Barbarino says that she’s sympathetic to the pressure that healthcare professionals are under, and governments must invest to support them as the world cannot afford to let post-diagnosis dementia treatment fall to the wayside.
“Globally, clinicians are both under-educated on dementia, and under-resourced to provide adequate post-diagnosis care for people living with dementia,” says Barbarino.
“It’s up to governments to shore up their healthcare systems so that it’s possible for healthcare professionals to provide quality care that people living with dementia desperately need.”
The United Nations already recognises dementia as a disability and as part of ADI’s and Dementia Australia’s call for post-diagnosis care to be recognised as a human right, they are urging governments across the globe to incorporate post-diagnosis care into their national dementia planning.
“With an estimated half a million Australians living with dementia and almost 1.6 million people involved in their care, we need to see commitment from all sectors to ensure Australians living with dementia are receiving the post-diagnostic care they deserve,” says Ms McCabe.
“Dementia Australia is here for people of all ages, living with all forms of dementia, including younger onset dementia and mild cognitive impairment (MCI). We can connect people with life-changing information, support and services, including the popular Post Diagnostic Support Program, for people of all ages, living with all forms of dementia or mild cognitive impairment (MCI).
“The Australian National Dementia Helpline operates 24/7 and is free to call on 1800 100 500.”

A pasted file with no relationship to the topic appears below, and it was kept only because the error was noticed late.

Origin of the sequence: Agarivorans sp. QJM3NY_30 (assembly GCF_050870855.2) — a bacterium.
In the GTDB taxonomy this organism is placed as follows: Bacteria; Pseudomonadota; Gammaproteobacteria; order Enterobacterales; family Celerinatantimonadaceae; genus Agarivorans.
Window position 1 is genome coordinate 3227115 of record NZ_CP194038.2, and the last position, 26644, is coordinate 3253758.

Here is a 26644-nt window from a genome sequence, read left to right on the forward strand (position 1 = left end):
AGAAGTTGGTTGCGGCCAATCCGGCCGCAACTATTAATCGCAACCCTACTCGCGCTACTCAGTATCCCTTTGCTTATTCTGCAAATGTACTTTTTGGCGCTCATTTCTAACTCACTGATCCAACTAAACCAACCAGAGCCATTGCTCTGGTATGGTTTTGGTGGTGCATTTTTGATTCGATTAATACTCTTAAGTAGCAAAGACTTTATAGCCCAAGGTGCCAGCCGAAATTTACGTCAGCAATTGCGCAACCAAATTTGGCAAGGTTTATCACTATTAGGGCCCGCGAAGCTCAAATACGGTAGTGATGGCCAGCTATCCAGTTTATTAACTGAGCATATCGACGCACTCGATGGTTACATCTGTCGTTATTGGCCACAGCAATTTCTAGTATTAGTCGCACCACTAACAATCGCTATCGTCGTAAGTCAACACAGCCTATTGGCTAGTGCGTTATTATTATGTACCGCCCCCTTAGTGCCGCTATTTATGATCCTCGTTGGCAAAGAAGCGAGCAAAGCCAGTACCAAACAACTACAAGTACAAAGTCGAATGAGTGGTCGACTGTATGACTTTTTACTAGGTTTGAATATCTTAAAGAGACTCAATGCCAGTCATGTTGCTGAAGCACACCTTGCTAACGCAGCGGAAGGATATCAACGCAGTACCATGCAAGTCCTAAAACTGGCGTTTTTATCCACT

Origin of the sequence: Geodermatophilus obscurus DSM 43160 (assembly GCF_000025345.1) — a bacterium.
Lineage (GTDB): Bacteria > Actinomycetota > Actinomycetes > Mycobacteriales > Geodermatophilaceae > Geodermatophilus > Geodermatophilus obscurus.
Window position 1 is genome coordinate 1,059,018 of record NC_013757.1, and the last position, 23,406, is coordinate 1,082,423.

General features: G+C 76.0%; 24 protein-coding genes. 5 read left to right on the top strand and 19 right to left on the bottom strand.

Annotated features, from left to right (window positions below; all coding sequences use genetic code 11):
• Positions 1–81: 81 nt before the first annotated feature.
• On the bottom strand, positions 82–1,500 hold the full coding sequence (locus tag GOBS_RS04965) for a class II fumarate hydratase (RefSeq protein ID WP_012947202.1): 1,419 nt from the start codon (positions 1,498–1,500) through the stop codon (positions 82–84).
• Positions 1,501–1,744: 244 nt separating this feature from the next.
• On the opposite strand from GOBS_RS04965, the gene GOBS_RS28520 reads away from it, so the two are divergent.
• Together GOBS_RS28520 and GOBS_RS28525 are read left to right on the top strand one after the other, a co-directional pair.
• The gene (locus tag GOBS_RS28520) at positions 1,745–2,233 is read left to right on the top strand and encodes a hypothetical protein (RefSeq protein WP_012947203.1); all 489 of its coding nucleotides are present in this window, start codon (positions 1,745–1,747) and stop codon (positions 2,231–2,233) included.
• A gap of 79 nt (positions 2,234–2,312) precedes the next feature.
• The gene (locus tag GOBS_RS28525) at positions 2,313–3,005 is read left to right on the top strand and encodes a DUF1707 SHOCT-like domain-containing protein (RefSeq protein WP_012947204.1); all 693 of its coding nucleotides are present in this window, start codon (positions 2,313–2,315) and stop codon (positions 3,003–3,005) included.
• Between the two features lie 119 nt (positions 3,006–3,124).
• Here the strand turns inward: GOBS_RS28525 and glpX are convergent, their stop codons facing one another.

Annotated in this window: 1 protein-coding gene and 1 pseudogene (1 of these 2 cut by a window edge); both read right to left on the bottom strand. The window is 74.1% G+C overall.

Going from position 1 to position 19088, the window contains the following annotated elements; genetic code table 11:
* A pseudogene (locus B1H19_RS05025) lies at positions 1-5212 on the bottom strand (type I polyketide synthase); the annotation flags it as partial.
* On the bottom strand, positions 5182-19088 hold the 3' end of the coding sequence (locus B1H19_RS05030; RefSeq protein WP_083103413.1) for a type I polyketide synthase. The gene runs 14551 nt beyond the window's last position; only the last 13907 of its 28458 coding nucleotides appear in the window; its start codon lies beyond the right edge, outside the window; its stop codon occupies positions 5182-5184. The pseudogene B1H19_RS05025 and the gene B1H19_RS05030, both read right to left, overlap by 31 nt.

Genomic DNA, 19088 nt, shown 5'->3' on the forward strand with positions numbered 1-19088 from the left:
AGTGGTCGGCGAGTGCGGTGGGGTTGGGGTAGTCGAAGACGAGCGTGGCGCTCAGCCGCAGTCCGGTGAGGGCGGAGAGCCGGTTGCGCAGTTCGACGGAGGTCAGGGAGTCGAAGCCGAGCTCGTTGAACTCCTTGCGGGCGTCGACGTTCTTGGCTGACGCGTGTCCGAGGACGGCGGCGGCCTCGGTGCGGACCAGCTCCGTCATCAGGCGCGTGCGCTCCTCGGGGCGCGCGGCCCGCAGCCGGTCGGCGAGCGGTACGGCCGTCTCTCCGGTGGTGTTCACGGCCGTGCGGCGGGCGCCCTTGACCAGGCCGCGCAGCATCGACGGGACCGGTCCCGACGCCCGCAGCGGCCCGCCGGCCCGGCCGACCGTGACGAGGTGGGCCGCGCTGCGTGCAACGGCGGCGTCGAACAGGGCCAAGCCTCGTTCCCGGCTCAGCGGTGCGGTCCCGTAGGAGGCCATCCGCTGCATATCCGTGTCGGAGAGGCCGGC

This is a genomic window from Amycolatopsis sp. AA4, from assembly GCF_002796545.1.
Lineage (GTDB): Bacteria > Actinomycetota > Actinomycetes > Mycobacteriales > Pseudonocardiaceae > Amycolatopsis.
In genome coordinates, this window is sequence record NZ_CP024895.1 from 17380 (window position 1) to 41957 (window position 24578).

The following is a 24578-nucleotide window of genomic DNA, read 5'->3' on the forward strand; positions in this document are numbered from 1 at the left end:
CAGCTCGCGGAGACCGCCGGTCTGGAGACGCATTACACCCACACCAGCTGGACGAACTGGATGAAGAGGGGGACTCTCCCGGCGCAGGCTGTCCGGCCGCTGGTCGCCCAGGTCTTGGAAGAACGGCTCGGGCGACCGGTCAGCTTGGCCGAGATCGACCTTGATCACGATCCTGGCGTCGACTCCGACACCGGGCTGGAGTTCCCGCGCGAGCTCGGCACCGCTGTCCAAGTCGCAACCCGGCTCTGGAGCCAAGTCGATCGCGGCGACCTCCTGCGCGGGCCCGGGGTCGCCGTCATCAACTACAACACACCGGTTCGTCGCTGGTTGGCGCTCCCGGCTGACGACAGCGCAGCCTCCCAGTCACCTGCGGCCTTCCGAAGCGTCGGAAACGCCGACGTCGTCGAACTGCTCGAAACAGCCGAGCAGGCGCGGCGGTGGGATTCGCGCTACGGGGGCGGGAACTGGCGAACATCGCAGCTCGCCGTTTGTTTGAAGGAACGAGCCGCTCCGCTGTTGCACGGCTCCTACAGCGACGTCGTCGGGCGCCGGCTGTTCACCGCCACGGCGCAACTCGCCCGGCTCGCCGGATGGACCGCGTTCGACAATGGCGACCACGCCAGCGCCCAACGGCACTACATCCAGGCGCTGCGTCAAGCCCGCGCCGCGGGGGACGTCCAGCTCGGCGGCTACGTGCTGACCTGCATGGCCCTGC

Please read the World Alzheimer’s Report 2022 report at https://www.alzint.org/resource/world-alzheimer-report-2022/
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About Dementia Australia
Dementia Australia is the source of trusted information, education and services for the estimated half a million Australians living with dementia, and the almost 1.6 million people involved in their care. We advocate for positive change and support vital research. We are here to support people impacted by dementia, and to enable them to live as well as possible. No matter how you are impacted by dementia or who you are, we are here for you.
For support, please contact the National Dementia Helpline on 1800 100 500. An interpreter service is available. The National Dementia Helpline is funded by the Australian Government. People looking for information can also visit dementia.org.au
About Alzheimer’s Disease International (ADI)
ADI is the international federation of 105 Alzheimer associations and federations around the world, in official relations with the World Health Organization. ADI's vision is prevention, care and inclusion today, and cure tomorrow. ADI believes that the key to winning the fight against dementia lies in a unique combination of global solutions and local knowledge. ADI works locally, by empowering Alzheimer associations to promote and offer care and support for persons with dementia and their care partners, while working globally to focus attention on dementia and campaign for policy change. For more information, please visit www.alzint.org